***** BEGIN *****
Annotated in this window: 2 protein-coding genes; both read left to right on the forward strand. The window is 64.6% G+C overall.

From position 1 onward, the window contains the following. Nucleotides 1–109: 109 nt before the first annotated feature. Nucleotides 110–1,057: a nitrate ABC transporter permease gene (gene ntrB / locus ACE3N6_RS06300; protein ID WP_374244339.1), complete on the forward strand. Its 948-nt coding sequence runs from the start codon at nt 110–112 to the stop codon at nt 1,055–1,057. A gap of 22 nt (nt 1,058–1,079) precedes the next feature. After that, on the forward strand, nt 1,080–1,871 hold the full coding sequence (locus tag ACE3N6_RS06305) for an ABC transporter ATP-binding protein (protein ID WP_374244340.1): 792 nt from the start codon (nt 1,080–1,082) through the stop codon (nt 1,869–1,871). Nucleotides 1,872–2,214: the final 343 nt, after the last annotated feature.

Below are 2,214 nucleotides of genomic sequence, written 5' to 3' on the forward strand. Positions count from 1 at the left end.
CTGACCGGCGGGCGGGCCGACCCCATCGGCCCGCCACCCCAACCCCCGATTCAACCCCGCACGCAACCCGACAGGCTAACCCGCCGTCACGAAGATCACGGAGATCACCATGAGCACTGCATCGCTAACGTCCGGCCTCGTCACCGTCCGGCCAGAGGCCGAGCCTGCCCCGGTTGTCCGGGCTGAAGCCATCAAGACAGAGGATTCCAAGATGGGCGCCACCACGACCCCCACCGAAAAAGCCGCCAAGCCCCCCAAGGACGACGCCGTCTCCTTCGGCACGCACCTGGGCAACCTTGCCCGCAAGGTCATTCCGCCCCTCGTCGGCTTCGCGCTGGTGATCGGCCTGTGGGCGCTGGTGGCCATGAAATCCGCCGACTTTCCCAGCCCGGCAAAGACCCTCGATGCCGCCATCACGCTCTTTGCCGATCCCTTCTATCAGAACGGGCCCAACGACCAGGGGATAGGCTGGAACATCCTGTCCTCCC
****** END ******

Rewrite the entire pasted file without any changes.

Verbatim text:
Annotated in this window: 2 protein-coding genes; both read left to right on the forward strand. The window is 64.6% G+C overall.

From position 1 onward, the window contains the following. Nucleotides 1–109: 109 nt before the first annotated feature. Nucleotides 110–1,057: a nitrate ABC transporter permease gene (gene ntrB / locus ACE3N6_RS06300; protein ID WP_374244339.1), complete on the forward strand. Its 948-nt coding sequence runs from the start codon at nt 110–112 to the stop codon at nt 1,055–1,057. A gap of 22 nt (nt 1,058–1,079) precedes the next feature. After that, on the forward strand, nt 1,080–1,871 hold the full coding sequence (locus tag ACE3N6_RS06305) for an ABC transporter ATP-binding protein (protein ID WP_374244340.1): 792 nt from the start codon (nt 1,080–1,082) through the stop codon (nt 1,869–1,871). Nucleotides 1,872–2,214: the final 343 nt, after the last annotated feature.

Below are 2,214 nucleotides of genomic sequence, written 5' to 3' on the forward strand. Positions count from 1 at the left end.
CTGACCGGCGGGCGGGCCGACCCCATCGGCCCGCCACCCCAACCCCCGATTCAACCCCGCACGCAACCCGACAGGCTAACCCGCCGTCACGAAGATCACGGAGATCACCATGAGCACTGCATCGCTAACGTCCGGCCTCGTCACCGTCCGGCCAGAGGCCGAGCCTGCCCCGGTTGTCCGGGCTGAAGCCATCAAGACAGAGGATTCCAAGATGGGCGCCACCACGACCCCCACCGAAAAAGCCGCCAAGCCCCCCAAGGACGACGCCGTCTCCTTCGGCACGCACCTGGGCAACCTTGCCCGCAAGGTCATTCCGCCCCTCGTCGGCTTCGCGCTGGTGATCGGCCTGTGGGCGCTGGTGGCCATGAAATCCGCCGACTTTCCCAGCCCGGCAAAGACCCTCGATGCCGCCATCACGCTCTTTGCCGATCCCTTCTATCAGAACGGGCCCAACGACCAGGGGATAGGCTGGAACATCCTGTCCTCCC